A NUMBER of old girls have got in touch following the recent Memory Lane “special” on the former Layton Hill Convent, and the heritage of the buildings that will be lost in the £22.5m redevelopment of what is now St Mary’s College.
Among them are Christine Cullen, from West Yorkshire, who writes: “I left in 1965 and met a few old classmates at a reunion in 2009.
“Seeing a photograph from so long ago makes me realise how many generations of girls have passed through the school.
“It’s very sad to think that the building that embodies such a long history isn’t being preserved. Unfortunately we often don’t realise what we’ve got until it is too late.”
Janice Regnier, from London, writes: “I really enjoyed your piece on Layton Hill.
“I am an old girl and attended the school from 1952 to 59 and knew some of the girls photographed.
“A lovely breath of nostalgia! The education was excellent and achieved in a very happy atmosphere. They were some of the happiest days of my life.
“What a very great sadness that the old Victorian parts of the school could not have been preserved and somehow incorporated into the new set up.
“We lose so much in the name of progress.”
Sheila Richardson, from Whitehaven, writes: “Layton Hill holds a special place in my life as it allowed my sisters and me to attend a Catholic Grammar School as there were none in Cumberland and Westmorland.
“I hope Ethel Power will be remembered as a friend and benefactor of the school and the town. I’m sad that I knew nothing about her.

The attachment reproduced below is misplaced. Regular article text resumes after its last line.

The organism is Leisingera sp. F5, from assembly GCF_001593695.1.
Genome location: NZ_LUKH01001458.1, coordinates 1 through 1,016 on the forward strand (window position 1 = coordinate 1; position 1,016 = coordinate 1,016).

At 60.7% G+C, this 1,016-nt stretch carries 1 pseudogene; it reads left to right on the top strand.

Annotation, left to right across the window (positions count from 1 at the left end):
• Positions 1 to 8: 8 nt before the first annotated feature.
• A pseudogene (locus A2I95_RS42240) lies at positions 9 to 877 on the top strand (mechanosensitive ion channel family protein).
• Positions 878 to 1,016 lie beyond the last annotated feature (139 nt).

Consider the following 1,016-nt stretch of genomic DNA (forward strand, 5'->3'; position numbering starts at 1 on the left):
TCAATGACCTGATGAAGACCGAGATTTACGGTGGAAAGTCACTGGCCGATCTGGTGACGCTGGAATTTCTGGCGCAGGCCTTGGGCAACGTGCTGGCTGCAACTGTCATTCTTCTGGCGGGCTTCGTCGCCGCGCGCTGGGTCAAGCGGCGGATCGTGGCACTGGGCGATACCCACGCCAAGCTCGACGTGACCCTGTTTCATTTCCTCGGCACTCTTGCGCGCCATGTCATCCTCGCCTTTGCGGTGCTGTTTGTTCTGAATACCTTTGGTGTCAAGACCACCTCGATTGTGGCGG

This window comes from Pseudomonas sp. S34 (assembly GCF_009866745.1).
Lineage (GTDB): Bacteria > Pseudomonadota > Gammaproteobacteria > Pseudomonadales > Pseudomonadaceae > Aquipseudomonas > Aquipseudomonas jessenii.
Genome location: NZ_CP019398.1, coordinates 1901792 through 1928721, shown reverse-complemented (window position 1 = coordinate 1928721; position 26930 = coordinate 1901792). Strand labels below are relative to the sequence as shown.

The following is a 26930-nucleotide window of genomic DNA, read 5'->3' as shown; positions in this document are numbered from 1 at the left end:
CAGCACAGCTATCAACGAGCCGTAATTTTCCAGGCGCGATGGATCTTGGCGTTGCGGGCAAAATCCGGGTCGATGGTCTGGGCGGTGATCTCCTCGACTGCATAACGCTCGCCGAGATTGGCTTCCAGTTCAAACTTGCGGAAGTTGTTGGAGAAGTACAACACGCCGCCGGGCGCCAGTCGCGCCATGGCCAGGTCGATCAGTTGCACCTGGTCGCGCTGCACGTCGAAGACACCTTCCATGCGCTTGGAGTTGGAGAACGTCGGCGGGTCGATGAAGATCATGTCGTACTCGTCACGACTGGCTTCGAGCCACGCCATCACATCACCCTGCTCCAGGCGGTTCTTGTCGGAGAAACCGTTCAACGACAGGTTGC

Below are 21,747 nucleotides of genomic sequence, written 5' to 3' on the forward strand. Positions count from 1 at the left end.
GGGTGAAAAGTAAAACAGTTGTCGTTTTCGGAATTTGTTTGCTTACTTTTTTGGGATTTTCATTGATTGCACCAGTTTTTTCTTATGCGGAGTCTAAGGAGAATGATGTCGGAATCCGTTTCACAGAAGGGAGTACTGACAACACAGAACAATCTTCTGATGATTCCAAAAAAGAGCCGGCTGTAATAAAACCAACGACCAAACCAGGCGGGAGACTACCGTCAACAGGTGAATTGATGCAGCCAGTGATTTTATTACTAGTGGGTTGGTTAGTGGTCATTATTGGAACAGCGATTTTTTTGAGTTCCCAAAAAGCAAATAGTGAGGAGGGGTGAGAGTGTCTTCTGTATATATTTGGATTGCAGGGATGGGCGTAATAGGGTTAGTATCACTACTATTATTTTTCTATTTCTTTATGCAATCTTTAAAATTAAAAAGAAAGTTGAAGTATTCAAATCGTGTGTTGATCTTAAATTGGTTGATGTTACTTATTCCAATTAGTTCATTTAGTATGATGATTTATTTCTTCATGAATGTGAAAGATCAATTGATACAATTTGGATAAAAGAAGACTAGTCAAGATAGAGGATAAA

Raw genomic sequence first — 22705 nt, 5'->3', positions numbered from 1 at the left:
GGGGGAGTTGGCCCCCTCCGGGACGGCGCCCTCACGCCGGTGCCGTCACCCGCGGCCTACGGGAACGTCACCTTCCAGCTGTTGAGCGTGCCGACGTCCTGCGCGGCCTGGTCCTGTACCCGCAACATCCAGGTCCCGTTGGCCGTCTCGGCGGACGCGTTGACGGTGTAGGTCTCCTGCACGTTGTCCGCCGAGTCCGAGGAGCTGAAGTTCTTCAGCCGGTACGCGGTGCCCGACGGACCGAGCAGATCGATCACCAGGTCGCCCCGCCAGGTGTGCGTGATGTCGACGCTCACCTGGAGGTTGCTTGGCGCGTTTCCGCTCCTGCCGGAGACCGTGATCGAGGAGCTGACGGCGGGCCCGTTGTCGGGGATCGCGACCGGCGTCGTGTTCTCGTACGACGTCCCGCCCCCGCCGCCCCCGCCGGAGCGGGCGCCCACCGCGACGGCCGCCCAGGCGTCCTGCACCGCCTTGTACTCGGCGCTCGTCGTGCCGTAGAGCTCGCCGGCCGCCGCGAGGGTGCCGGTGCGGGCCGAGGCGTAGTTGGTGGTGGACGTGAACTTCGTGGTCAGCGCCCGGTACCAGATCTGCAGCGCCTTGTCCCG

“When I was in St Catherine’s dormitory on the fourth floor of the 1939 Ethel Power block, the views from the dormitory were right across Blackpool to the Tower, Illuminations and sea.
“As I climbed all those stairs each night past the laundries and the nuns’ refectory, I would feel quite grown up to be sleeping away from the main dormitory block.
“I hope some compromise can still be reached whereby the architecture and Victorian buildings of the school can be saved and honoured, while the chance to create a more practical layout is still fulfilled.”
Carina Troughton (nee Pelosi) from Norfolk, writes: “My many reminiscences include the sunken garden earmarked for a swimming pool until the war intervened, the marvellous Gothic front portion of the school clad in Virginia creeper where formal photos were taken, and the new 1956 block, where the fifth formers studied and had marvellous views, down St Walburgas Road. Sadly they will all be altered or removed in the developments.”
Sheila Briody (nee Walsh), from Co Kildare, writes: “It is so sad about the loss of these school buildings. Memory Lane has brought back many memories. I shall always remember that my mother died in the private hospital on St Walburgas Road, which is now sited on the former hockey pitch, where I used to play.
“Team teas were a real treat and we always had to leave some cake on the plate for politeness sake. This was miserable for a boarder who used to get bread and jam with no butter!”